American Chemical Society
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Machine-Learning-Based Data Analysis Method for Cell-Based Selection of DNA-Encoded Libraries

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posted on 2023-05-15, 17:09 authored by Rui Hou, Chao Xie, Yuhan Gui, Gang Li, Xiaoyu Li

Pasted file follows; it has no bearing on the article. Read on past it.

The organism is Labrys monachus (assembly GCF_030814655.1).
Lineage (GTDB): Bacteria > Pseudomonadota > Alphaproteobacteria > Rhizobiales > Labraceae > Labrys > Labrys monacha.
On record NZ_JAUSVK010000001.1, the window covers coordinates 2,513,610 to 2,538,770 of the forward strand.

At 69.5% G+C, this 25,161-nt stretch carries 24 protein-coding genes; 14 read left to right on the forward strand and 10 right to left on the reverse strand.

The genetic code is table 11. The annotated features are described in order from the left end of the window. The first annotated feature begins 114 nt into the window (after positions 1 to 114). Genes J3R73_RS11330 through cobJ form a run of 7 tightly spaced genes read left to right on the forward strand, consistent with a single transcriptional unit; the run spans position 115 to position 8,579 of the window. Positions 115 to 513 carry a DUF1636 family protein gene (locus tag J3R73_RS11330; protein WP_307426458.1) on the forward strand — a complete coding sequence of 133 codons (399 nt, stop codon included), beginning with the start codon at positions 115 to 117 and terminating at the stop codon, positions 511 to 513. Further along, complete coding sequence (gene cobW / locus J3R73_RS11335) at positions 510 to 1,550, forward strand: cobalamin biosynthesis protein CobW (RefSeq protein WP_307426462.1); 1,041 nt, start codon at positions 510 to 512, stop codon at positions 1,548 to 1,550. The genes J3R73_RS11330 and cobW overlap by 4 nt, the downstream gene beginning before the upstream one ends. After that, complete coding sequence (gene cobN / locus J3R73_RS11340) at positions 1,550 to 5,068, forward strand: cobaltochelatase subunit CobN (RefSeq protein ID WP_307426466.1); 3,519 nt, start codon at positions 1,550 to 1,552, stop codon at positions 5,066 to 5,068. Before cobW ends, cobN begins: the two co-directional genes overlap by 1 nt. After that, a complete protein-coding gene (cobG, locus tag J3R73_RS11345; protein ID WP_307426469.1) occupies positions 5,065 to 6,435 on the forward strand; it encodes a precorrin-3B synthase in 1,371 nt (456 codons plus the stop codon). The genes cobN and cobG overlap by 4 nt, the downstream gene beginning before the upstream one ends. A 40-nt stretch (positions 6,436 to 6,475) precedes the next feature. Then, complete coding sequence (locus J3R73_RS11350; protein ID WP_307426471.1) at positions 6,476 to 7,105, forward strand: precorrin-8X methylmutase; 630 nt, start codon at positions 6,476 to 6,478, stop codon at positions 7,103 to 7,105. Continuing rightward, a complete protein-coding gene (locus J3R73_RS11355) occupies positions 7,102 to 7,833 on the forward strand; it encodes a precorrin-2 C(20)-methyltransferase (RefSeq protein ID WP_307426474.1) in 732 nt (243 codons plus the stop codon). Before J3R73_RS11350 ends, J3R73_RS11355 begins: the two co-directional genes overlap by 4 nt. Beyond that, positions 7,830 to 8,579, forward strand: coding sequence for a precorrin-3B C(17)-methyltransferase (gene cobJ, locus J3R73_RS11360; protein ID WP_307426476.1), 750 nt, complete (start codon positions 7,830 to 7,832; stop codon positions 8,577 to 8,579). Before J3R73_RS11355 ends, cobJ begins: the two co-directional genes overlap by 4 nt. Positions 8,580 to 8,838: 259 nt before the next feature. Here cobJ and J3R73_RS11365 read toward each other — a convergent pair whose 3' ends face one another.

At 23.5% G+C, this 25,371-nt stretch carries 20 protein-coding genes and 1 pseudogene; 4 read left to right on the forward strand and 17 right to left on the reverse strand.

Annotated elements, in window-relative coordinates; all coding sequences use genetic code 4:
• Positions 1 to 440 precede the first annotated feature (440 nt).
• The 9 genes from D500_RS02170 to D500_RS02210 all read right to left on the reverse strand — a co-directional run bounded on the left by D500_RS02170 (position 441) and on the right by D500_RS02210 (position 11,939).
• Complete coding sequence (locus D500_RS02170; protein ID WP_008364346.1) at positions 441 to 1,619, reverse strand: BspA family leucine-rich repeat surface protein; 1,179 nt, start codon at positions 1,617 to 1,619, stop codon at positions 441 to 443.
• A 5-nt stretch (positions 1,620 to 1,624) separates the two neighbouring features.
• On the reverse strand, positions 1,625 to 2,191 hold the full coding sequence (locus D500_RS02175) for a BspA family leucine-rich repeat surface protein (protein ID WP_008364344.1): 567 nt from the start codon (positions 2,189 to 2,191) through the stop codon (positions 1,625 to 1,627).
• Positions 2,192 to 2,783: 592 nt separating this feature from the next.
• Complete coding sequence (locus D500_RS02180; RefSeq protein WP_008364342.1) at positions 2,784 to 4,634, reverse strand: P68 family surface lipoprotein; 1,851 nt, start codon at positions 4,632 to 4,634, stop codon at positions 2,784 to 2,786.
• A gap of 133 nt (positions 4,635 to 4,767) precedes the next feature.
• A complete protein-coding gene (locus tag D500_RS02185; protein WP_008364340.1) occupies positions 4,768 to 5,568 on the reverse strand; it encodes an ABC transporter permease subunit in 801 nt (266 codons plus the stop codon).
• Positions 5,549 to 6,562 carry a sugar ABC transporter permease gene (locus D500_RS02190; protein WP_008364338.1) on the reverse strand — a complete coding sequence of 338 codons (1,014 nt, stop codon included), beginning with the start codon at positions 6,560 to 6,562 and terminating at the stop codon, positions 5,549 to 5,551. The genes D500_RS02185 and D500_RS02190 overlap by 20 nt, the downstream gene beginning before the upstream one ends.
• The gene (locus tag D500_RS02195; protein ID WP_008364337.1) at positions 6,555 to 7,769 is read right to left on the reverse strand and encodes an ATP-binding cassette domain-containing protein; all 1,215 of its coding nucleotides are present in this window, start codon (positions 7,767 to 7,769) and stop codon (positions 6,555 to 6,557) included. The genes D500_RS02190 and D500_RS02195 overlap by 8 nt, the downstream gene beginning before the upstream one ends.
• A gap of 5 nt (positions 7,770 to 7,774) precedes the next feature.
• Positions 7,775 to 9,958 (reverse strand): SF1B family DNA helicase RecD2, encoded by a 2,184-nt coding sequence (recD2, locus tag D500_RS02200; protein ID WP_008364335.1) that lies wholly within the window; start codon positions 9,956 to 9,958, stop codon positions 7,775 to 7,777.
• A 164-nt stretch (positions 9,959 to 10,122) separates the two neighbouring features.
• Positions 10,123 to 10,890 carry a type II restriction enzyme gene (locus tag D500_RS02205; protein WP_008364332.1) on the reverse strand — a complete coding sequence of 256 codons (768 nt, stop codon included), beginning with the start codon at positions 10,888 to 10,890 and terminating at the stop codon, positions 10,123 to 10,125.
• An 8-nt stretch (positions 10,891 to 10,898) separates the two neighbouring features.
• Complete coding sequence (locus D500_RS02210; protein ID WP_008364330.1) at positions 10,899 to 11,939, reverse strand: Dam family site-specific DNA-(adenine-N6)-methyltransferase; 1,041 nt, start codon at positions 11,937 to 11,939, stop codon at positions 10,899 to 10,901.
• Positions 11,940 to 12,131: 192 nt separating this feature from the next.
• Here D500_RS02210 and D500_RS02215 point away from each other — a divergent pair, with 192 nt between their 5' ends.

DNA-encoded library (DEL) is a powerful ligand discovery technology that has been widely adopted in the pharmaceutical industry. DEL selections are typically performed with a purified protein target immobilized on a matrix or in solution phase. Recently, DELs have also been used to interrogate the targets in the complex biological environment, such as membrane proteins on live cells. However, due to the complex landscape of the cell surface, the selection inevitably involves significant nonspecific interactions, and the selection data are much noisier than the ones with purified proteins, making reliable hit identification highly challenging. Researchers have developed several approaches to denoise DEL datasets, but it remains unclear whether they are suitable for cell-based DEL selections. Here, we report the proof-of-principle of a new machine-learning (ML)-based approach to process cell-based DEL selection datasets by using a Maximum A Posteriori (MAP) estimation loss function, a probabilistic framework that can account for and quantify uncertainties of noisy data. We applied the approach to a DEL selection dataset, where a library of 7,721,415 compounds was selected against a purified carbonic anhydrase 2 (CA-2) and a cell line expressing the membrane protein carbonic anhydrase 12 (CA-12). The extended-connectivity fingerprint (ECFP)-based regression model using the MAP loss function was able to identify true binders and also reliable structure–activity relationship (SAR) from the noisy cell-based selection datasets. In addition, the regularized enrichment metric (known as MAP enrichment) could also be calculated directly without involving the specific machine-learning model, effectively suppressing low-confidence outliers and enhancing the signal-to-noise ratio. Future applications of this method will focus on de novo ligand discovery from cell-based DEL selections.